South Carolina Gov. Henry McMaster is currently being sued due to his executive order that called back all remaining state employees who were still working from home and to return back to the workplace on a full time basis. These government workers didn’t miss any paychecks during the pandemic.
After having a year working from home, what did these folks expect would happen? Of course they don’t want to come back to the workplace.
A report from WYFF , the lawsuit was filed on April 5, with the names College of Charleston employee Deborah Mihal and the American Civil Liberties Union Foundation of S.C. listed as the plaintiffs in the case, while McMaster and Marcia adams, the executive director of the S.C. Department of Administration were listed as the defendants.
McMaster’s order advised state agencies to “immediately expedite” the return of “non-essential” state employees to come back for in-person work.
“This was a complete course reversal from the governor’s order that non-essential state employees work remotely, which they had been doing effectively for a year,” court documents went on to say.
“The lawsuit states that Mihal is the director of disability services for the College of Charleston and has been working remotely for the past year due to the COVID-19 pandemic. According to court documents, she has been able to fulfill her responsibilities while acting as the primary caretaker for her 9-year-old son, who is enrolled in remote learning,” the report from WYFF said.
“According to the lawsuit, the order requiring her to return to the workplace by April 5 has left Mihal without options for childcare or ‘workable accommodations.’ Court documents state her husband works full-time out of the house five days a week and she has gotten no response from her outreach to the principal at her son’s school to see if she can switch him to in-person learning,” the report continued.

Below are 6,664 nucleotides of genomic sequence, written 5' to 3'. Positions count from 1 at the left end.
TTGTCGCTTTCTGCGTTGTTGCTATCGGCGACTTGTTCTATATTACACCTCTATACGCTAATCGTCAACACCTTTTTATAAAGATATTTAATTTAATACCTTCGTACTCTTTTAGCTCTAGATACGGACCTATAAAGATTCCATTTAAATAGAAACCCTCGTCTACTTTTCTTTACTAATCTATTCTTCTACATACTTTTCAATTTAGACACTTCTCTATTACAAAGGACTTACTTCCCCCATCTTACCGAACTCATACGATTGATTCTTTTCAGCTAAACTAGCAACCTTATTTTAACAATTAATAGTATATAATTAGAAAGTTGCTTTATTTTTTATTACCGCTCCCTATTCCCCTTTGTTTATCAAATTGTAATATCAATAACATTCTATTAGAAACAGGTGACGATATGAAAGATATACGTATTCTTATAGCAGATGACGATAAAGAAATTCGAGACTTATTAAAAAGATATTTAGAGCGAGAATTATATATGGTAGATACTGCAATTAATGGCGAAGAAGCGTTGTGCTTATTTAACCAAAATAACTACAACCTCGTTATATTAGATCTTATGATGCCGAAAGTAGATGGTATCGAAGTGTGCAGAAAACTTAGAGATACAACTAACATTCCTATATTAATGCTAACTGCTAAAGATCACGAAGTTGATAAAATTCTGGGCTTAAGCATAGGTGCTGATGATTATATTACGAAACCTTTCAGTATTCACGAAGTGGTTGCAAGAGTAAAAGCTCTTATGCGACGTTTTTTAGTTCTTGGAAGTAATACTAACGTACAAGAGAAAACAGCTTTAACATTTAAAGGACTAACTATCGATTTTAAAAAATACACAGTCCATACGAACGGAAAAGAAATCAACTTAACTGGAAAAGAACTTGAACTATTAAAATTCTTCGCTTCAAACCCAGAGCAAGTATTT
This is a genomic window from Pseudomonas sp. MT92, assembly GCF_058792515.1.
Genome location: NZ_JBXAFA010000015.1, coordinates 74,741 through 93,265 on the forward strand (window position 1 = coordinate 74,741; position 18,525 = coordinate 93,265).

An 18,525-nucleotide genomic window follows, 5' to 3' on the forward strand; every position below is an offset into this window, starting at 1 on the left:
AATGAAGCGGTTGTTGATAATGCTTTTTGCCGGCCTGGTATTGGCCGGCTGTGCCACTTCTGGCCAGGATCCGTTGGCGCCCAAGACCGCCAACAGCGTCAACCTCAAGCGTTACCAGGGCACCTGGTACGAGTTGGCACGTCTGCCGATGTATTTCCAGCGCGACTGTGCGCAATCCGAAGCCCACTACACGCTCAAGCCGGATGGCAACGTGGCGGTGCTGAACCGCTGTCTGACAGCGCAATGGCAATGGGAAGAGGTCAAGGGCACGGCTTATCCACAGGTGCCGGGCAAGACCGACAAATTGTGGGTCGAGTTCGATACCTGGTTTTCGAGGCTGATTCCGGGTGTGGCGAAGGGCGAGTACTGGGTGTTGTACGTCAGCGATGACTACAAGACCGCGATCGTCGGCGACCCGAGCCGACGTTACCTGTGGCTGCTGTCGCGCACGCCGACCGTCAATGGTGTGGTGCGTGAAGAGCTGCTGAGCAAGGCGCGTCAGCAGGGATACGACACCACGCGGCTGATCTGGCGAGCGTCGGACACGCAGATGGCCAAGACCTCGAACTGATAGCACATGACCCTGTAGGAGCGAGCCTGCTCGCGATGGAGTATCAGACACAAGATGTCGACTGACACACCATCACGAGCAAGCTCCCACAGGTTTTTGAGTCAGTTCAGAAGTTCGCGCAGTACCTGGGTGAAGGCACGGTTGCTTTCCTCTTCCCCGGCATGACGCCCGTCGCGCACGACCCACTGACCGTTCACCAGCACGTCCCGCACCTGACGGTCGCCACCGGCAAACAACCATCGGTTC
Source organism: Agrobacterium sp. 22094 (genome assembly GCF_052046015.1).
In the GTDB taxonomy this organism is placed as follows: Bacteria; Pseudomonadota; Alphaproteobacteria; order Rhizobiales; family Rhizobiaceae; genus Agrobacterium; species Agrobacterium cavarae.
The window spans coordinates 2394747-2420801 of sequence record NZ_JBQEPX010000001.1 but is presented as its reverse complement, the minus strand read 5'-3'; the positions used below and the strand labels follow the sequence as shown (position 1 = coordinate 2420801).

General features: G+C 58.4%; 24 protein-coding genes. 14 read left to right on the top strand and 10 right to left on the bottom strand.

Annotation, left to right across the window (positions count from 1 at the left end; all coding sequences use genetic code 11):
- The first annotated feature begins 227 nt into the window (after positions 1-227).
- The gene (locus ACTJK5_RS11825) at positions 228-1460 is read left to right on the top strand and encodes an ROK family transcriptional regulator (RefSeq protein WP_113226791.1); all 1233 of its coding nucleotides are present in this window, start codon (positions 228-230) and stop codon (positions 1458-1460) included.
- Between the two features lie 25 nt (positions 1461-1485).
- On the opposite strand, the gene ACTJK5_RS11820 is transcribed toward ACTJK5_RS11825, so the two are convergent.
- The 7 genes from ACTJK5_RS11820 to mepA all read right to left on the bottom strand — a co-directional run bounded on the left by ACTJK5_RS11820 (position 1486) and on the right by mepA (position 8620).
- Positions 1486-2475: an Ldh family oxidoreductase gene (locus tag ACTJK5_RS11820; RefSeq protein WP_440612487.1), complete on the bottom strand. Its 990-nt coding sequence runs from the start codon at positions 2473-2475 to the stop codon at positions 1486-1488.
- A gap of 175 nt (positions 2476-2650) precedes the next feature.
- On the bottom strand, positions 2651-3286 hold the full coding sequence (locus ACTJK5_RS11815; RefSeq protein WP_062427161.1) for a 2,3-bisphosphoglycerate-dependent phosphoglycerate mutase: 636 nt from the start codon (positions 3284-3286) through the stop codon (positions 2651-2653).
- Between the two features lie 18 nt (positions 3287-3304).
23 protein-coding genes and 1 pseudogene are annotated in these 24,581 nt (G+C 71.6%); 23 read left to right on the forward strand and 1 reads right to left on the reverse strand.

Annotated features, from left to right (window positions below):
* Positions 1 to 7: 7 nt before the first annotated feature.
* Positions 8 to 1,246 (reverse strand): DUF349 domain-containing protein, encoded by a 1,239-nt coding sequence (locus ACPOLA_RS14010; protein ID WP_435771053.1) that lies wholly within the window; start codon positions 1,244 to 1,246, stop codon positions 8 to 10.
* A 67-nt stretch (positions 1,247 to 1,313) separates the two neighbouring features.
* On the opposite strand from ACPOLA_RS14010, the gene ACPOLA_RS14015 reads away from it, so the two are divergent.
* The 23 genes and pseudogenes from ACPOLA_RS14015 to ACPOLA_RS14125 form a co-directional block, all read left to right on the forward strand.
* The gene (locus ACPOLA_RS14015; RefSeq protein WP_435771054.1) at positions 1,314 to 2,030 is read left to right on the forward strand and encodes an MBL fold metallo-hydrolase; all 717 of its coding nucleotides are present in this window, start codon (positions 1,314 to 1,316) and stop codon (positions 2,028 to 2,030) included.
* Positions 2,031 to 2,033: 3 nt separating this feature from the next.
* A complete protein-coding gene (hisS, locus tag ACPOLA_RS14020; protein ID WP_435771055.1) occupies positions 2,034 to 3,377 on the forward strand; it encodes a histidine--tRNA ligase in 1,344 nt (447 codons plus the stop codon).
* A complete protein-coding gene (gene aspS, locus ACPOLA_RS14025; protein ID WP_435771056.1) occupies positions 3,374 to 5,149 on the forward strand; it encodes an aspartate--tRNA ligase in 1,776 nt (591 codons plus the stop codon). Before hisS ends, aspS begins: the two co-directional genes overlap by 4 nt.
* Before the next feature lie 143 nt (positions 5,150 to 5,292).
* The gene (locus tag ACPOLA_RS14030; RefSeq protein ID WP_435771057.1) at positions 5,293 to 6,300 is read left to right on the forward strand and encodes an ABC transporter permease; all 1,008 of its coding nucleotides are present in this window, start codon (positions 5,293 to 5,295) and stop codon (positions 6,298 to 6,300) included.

Typical public sector employee. Her employer has to make accommodations for her child care. Schools are being used as daycare. What do they do in the summer when schools are closed?
“Additionally, both returning to the workplace and all of her available childcare options would increase her and her family’s exposure to COVID-19,” the lawsuit reads. “Mihal scheduled her vaccination as soon as she could, and though she has an appointment, she will not be fully vaccinated before she is required to return to the workplace.”
“There is simply no emergency need, or business necessity, served by requiring nonessential employees to return to the workplace in person at this time. Non-essential state employees have been working remotely successfully for over a year,” the lawsuit proclaims.
The plaintiffs involved in the case are asking the court to stop the use of any policy or procedure that requires non-essential employees to come back for in-person work, “that is inconsistent with the responsibility to protect the safety, security, or welfare of the State.”
Sounds an awful lot like these folks are loving working from home and have no desire to ever go back to the workplace. They should offer a termination letter.